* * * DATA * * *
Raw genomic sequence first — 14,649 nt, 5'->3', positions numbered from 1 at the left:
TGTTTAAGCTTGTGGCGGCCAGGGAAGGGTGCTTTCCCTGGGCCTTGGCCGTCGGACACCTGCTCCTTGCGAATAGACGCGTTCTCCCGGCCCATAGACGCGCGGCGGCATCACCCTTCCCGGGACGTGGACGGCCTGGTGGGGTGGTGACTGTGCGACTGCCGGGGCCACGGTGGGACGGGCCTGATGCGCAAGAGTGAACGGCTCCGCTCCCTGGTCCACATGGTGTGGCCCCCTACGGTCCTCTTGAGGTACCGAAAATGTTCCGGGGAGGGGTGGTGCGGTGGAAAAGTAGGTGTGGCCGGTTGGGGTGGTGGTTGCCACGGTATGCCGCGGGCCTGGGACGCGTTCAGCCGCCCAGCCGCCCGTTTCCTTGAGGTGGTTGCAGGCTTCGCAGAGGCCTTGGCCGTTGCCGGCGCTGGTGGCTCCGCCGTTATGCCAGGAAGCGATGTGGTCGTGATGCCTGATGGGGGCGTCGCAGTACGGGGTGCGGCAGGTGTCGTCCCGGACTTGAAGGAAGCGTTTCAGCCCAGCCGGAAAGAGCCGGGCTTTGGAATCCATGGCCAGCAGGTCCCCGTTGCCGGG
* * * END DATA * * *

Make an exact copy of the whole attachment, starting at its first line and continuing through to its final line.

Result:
Raw genomic sequence first — 14,649 nt, 5'->3', positions numbered from 1 at the left:
TGTTTAAGCTTGTGGCGGCCAGGGAAGGGTGCTTTCCCTGGGCCTTGGCCGTCGGACACCTGCTCCTTGCGAATAGACGCGTTCTCCCGGCCCATAGACGCGCGGCGGCATCACCCTTCCCGGGACGTGGACGGCCTGGTGGGGTGGTGACTGTGCGACTGCCGGGGCCACGGTGGGACGGGCCTGATGCGCAAGAGTGAACGGCTCCGCTCCCTGGTCCACATGGTGTGGCCCCCTACGGTCCTCTTGAGGTACCGAAAATGTTCCGGGGAGGGGTGGTGCGGTGGAAAAGTAGGTGTGGCCGGTTGGGGTGGTGGTTGCCACGGTATGCCGCGGGCCTGGGACGCGTTCAGCCGCCCAGCCGCCCGTTTCCTTGAGGTGGTTGCAGGCTTCGCAGAGGCCTTGGCCGTTGCCGGCGCTGGTGGCTCCGCCGTTATGCCAGGAAGCGATGTGGTCGTGATGCCTGATGGGGGCGTCGCAGTACGGGGTGCGGCAGGTGTCGTCCCGGACTTGAAGGAAGCGTTTCAGCCCAGCCGGAAAGAGCCGGGCTTTGGAATCCATGGCCAGCAGGTCCCCGTTGCCGGG